2 3 live&learn&rejoice: Cs

March 12, 2011


cesium (aternative spelling of caesium).

atomic number 55.

one of three metals found in a liquid state at room temperature (makes you wonder what the other two are, doesn't it?)

it is soft and silvery white.

most of the world's cesium comes from minerals and nuclear fission.

NY Times article explains:

In the form found in reactors, radioactive cesium is a fragment of a uranium atom that has been split. In normal operations, some radioactivity in the cooling water is inevitable, because neutrons, the sub-atomic particles that carry on the chain reaction, hit hydrogen and oxygen atoms in the water and make those radioactive. But cesium, which persists far longer in the environment, comes from the fuel itself.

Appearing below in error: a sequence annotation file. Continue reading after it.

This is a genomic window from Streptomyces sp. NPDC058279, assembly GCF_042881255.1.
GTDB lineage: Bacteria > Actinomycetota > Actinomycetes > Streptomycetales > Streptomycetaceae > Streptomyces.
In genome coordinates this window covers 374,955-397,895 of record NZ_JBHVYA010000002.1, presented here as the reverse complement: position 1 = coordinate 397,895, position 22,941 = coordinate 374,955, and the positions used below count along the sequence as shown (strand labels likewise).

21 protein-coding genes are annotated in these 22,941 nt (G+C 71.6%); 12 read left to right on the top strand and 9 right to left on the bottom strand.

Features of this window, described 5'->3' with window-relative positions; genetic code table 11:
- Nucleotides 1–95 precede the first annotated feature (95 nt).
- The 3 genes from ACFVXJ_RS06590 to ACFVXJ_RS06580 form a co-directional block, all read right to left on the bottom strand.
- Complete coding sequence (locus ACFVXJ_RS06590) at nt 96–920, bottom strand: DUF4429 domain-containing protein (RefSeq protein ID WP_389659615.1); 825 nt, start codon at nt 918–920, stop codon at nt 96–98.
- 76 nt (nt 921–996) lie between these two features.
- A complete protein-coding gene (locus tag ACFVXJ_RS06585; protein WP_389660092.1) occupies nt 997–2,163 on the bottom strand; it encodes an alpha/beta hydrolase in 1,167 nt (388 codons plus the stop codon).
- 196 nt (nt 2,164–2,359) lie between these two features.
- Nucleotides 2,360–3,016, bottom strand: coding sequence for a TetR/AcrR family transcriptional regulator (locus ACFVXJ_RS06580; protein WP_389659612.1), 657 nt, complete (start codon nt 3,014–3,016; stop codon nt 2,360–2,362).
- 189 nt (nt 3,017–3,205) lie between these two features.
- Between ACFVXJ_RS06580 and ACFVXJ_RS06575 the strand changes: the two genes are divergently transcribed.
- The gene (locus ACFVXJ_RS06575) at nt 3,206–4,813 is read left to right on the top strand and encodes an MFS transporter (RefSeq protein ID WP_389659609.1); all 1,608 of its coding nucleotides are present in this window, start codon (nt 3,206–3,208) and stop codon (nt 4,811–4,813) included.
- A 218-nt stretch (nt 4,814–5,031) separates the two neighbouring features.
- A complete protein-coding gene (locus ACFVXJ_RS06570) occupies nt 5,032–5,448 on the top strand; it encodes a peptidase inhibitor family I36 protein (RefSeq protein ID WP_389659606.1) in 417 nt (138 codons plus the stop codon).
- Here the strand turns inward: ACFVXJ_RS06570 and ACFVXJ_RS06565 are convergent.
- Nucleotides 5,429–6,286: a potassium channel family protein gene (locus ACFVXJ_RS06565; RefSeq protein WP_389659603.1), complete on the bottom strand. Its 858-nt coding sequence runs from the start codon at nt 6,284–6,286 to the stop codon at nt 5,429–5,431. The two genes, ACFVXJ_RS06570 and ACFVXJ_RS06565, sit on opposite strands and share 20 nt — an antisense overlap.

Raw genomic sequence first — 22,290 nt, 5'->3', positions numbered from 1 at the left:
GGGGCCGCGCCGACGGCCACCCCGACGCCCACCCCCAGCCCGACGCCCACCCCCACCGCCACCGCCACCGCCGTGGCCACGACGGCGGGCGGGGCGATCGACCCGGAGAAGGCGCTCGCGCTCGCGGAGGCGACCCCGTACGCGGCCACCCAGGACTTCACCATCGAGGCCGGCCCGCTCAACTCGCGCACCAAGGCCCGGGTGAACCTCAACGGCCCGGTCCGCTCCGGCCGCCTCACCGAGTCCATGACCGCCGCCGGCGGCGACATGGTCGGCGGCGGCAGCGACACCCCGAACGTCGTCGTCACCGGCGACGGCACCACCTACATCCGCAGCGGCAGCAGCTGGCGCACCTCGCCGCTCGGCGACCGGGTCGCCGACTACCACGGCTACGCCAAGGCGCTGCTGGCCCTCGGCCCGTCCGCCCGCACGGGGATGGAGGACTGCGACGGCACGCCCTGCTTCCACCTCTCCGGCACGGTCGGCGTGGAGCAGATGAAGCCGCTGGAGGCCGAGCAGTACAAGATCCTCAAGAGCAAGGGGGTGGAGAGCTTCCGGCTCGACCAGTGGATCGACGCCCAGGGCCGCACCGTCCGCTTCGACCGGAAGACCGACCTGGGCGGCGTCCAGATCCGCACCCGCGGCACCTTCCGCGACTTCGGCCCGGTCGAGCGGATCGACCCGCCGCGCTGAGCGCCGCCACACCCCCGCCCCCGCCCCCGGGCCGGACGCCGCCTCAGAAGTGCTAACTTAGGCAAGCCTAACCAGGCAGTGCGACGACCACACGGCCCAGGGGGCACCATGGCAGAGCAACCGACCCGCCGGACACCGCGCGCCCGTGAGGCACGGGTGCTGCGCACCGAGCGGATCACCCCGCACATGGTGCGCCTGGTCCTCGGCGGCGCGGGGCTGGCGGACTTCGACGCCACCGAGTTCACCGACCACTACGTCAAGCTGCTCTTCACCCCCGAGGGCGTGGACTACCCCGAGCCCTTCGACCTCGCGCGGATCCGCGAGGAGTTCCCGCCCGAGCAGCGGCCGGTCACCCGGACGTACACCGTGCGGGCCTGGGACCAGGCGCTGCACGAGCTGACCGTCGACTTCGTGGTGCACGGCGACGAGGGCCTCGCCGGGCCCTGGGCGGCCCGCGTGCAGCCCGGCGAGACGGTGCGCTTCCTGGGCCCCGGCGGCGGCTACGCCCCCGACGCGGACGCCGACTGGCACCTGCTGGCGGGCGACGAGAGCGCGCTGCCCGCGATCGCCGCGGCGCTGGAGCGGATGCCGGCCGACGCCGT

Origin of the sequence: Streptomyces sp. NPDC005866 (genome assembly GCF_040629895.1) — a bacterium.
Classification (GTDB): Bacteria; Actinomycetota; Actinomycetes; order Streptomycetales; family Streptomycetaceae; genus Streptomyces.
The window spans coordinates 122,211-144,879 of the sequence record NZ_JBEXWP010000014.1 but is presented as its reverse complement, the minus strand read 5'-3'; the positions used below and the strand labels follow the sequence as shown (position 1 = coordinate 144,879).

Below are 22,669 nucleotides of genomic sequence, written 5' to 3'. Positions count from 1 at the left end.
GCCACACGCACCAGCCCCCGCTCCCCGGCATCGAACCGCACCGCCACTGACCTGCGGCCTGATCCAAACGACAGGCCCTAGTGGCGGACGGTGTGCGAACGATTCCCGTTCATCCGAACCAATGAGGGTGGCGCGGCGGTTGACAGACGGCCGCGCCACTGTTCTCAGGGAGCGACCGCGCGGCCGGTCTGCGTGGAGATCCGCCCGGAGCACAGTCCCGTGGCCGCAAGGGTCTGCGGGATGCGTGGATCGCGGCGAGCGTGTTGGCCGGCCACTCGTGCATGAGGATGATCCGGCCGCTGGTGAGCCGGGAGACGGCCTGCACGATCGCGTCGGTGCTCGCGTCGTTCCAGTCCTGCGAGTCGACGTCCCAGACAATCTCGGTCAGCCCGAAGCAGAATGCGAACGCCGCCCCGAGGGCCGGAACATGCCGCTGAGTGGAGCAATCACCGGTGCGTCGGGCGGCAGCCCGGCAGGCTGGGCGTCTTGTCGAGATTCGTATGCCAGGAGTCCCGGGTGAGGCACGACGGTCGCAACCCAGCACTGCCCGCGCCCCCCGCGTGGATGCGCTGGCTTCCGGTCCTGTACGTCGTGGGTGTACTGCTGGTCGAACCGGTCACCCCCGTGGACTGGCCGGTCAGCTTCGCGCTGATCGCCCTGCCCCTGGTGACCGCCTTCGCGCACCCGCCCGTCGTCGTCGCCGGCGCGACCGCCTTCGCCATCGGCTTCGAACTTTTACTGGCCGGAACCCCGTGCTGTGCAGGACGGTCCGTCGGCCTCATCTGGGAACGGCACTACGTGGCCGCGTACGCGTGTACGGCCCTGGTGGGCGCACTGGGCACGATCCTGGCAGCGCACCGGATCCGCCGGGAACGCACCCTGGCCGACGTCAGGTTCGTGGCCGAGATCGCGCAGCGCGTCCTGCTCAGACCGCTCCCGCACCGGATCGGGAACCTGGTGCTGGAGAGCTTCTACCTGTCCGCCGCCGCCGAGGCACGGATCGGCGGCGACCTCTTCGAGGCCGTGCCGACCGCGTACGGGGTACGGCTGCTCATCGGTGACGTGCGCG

cesium-137 is the most common radioactive isotope of the element cesium.
it emits highly penetrating gamma radiation.

(gamma rays are similar to X rays rays, but X rays generally have lower energy. A dose of three gray of gamma rays delivered briefly to the total body would be lethal to about 50% of humans exposed because of severe damage to the hematopoietic system. deaths would be expected to occur within about 60 days.)

in any event, even the non-radioactive form of cesium is highly poisonous.

japanese television yesterday reported that the country’s nuclear and industry safety agency detected cesium near one of the reactors damaged by the earthquake.

As of this morning's NY Times:
Naoto Sekimura, a professor at Tokyo University, told NHK, Japan’s public broadcaster, that “only a small portion of the fuel has been melted. But the plant is shut down already, and being cooled down. Most of the fuel is contained in the plant case, so I would like to ask people to be calm.”

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